Why Do the Oil Pump Gears Fail?
Every mechanical device is destined to fail with any amount of use; the time to failure though depends on the rate of usage or abuse. One mechanical device that tends to fail on the Ford Mod Motor is the oil pump gear. Granted, the stock gear is perfectly adequate for normal engine operation; the issue is only common when dealing with hi-performance engines. The question we receive time and time again: “Why do the oil pump gears fail?”
How the Oil Pump Gear Works
The oil pump used on the Ford Mod Motor is a gerotor design with an outer and inner gear setup. When the gears rotate, the intake side separates creating a void between the gears, which creates a vacuum that sucks in the oil. The oil is then moved to the discharge side through the gear motion. On the discharge side, the gears come back together squeezing the oil out. Tight tolerances and rigid design allow it to pump high viscosity liquids (e.g. Oil) at high pressures. In the Mod Motor the oil pump is driven directly by the crankshaft rotation and therefore, subject to the force oscillations of the engine.
The Forces on the Oil Pump Gears
Neither power nor RPM is the culprit as neither equates to the actual forces within the engine while under operation. Force alone only explains part of the issue because torque (force with leverage) aggravates the conditions as the engine torque output increases.
The first component to examine is the engine crankshaft. On the Mod Motor the crankshaft has 4 phases per revolution with peak pulses of force every 90 degrees of crank rotation. Visually this is comparable to the human heart beat with every peak being a pulse (thump, thump, thump, thump). The blower, depending on the model it may have 5 pulses per revolution of peak force. Finally, the oil pump itself has 8 pulses per revolution of peak force. All of these are normally out of phase, but it is possible for them come into phase or close enough to increase the vector components of acceleration and velocity.
Acceleration has a time component and the above pulses are of very short duration (rapid acceleration and declaration). There is also distance (the clearance between gears/crank in this case, which seems small but things are relative) to calculate which, gives velocity and its derivative acceleration. The rapid change in acceleration can be defined as jerk or lurch:
Jerk is an extremely important component in precision mechanical operations, such as the operation of a combustion engine. Ford engineers would have spent considerable time working on reducing the jerk from normal operation (predictable behavior).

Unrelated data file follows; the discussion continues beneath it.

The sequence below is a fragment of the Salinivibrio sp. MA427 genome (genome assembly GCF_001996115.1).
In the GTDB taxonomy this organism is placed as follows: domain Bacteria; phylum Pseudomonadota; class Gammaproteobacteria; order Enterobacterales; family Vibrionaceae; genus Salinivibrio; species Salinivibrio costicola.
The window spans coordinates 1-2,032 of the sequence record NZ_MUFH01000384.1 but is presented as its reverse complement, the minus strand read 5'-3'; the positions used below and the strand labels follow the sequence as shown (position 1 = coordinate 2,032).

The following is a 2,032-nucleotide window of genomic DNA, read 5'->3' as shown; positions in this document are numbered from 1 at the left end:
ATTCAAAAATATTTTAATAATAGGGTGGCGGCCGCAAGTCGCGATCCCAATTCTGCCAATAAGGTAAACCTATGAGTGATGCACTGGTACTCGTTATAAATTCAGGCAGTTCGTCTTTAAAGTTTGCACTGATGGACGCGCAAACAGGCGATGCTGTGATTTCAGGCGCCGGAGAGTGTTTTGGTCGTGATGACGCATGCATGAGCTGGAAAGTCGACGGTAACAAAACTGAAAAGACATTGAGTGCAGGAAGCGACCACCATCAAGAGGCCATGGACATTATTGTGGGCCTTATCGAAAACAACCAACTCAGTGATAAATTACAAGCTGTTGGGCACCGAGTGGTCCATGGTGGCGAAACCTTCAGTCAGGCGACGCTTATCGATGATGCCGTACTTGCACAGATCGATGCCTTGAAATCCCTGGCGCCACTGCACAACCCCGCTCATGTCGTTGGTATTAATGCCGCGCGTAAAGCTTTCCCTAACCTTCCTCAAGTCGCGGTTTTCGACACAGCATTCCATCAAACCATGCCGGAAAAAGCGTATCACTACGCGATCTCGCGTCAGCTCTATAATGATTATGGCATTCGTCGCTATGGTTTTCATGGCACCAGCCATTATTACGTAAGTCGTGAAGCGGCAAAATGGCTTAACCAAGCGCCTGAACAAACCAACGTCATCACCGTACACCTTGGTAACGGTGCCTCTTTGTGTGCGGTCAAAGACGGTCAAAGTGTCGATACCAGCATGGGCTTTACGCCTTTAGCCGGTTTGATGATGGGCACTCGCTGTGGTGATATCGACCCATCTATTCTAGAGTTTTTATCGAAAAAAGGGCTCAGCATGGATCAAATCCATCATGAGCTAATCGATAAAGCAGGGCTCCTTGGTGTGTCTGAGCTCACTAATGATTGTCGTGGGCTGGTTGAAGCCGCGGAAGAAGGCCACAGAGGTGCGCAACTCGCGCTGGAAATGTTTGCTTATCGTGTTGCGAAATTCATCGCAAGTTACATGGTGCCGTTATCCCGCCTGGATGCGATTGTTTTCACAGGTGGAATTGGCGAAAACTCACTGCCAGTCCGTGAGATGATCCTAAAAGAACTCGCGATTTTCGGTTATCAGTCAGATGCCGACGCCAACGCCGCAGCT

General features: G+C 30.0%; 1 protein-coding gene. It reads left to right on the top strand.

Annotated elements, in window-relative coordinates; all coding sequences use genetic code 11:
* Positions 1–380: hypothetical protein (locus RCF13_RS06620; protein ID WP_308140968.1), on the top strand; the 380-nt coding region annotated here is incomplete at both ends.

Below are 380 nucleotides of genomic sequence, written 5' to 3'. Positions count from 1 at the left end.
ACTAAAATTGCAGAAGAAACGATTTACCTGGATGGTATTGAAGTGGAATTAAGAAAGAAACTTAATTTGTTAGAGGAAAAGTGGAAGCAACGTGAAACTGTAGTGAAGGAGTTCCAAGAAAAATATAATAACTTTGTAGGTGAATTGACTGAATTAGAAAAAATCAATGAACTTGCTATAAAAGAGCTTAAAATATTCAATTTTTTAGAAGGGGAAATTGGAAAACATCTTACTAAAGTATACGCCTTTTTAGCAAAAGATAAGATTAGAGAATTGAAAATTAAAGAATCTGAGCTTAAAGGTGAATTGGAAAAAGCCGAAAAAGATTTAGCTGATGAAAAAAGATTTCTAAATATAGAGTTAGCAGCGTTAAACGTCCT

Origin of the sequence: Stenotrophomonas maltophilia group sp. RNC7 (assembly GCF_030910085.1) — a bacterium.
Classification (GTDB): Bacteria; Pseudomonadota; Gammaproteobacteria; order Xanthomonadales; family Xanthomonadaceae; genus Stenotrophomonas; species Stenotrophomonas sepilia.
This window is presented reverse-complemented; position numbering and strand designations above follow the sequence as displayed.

Abnormal Operation and Unpredictable Behavior
On a stock engine, under normal operation, the crankshaft has predictable angular forces and thus torque. Adding abnormal operation (i.e. bigger blower, pedaling the car, on-off traction, 2 step, bouncing off the rev limiter, hole-shots, flat shifting etc.) causes excessive jerk (quick acceleration changes during the pulses) allowing forces to exceed the limitations of the engine components. In the case of the Mod Motor, timing components break, oil pump gears fracture, crank snouts break/crack, crank keys fail, etc.; anything with a mass and angular velocity can be compromised.
Ford engineers designed the oil pump gears to survive under normal operation for as long as possible. They did not design the gears for hi-performance or race engine applications. A stock set of Mod Motor oil pump gears are manufactured from powdered metal, which is quite strong by itself, but it is also very brittle and unable to sustain impacts (instantaneous changes in force).
The solution is to use gears that are constructed from a material that is not as brittle (softer) such as 10xx steel or 4340 steel. These materials are more expensive to manufacture and requires very accurate machining and surface grinding (100 millionths) versus simply pouring powder into a mold. In normal use the Ford gear will last forever as it wears well versus 4340 gears which wear much faster when left unhardened.
The Bottom Line
This market is not standard operation; today’s hi-performance applications are pushing the limits of engines more and more. Ford engineers have taken the time to account for what happens during normal operation, but they have no control over owner operation or the conditions created by modifications.
Real World Examples
The photo to the right shows a crank snout that has been completely destroyed by hitting the rev limiter. As the engine blew past the soft limiter in the tune, it proceeded to bounce off the hard limiter. This action caused repeated acceleration and deceleration in short intervals (jerk). Since the crankshaft has angular momentum it was compromised by quick changes in force.